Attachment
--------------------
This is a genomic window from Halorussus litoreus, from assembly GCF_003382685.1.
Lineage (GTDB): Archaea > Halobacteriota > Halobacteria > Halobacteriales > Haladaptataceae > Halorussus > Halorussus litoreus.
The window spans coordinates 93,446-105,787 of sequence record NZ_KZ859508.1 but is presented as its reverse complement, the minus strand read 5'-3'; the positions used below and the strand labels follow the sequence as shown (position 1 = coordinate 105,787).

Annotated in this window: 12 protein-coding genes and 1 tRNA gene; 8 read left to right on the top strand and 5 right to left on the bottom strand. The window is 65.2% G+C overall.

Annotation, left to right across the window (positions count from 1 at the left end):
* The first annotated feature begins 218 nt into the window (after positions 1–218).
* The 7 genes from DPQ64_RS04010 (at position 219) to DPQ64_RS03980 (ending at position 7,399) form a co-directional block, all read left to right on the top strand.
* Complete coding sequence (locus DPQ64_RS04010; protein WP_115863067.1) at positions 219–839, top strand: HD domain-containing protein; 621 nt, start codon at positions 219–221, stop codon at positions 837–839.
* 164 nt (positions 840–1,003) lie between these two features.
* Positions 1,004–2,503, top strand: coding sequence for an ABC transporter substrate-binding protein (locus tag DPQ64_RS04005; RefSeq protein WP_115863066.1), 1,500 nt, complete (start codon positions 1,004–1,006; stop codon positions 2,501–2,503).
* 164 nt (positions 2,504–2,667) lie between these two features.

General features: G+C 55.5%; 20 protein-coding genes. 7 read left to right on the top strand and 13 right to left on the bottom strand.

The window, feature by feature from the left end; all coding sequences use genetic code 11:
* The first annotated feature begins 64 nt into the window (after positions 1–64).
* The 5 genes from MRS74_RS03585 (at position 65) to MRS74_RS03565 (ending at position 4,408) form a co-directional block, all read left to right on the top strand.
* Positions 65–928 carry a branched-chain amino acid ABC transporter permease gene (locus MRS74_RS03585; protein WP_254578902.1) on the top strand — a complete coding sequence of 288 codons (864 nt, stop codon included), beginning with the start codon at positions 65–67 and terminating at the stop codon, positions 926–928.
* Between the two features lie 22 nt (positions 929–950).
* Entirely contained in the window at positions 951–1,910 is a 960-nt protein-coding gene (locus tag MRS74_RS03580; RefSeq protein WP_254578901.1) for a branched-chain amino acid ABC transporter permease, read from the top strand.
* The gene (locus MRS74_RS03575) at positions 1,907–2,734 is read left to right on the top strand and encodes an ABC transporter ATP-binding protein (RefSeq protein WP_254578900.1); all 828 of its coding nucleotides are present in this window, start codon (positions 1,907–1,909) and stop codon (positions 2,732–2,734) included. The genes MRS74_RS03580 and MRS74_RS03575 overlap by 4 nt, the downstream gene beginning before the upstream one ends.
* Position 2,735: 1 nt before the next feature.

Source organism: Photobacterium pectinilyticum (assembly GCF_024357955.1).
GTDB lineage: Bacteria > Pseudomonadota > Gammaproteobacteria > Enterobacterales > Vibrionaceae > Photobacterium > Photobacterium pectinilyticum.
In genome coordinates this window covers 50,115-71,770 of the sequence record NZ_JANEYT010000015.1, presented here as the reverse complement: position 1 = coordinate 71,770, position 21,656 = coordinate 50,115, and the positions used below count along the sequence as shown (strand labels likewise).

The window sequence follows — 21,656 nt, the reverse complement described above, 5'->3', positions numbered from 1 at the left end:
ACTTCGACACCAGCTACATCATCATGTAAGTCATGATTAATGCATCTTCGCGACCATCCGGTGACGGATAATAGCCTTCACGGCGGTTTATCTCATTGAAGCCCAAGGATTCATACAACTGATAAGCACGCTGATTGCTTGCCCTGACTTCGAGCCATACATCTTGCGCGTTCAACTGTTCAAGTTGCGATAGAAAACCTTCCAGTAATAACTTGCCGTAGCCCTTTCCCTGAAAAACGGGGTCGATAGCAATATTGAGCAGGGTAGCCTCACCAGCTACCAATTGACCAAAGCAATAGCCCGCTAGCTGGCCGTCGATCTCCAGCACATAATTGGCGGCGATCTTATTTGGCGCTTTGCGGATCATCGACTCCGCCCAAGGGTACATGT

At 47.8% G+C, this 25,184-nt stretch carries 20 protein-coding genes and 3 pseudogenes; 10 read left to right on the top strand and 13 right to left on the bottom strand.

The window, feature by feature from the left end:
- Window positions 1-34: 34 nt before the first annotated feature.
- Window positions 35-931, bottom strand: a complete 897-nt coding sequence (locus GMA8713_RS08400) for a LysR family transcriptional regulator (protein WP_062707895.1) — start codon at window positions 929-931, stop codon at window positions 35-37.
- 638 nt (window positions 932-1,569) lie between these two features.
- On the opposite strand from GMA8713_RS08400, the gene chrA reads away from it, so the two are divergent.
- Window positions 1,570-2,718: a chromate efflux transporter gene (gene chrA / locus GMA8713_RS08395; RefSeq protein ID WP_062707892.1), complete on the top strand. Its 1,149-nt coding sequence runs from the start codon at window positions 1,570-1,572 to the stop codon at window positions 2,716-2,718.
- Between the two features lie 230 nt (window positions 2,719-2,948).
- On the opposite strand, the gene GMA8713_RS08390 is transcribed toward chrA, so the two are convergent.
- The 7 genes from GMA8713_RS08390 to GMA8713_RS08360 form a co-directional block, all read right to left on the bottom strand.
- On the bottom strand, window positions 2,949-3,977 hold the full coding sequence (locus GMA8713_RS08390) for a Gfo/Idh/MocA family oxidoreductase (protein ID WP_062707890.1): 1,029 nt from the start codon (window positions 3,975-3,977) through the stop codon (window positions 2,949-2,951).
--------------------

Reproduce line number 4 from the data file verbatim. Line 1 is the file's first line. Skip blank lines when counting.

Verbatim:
Annotated in this window: 12 protein-coding genes and 1 tRNA gene; 8 read left to right on the top strand and 5 right to left on the bottom strand. The window is 65.2% G+C overall.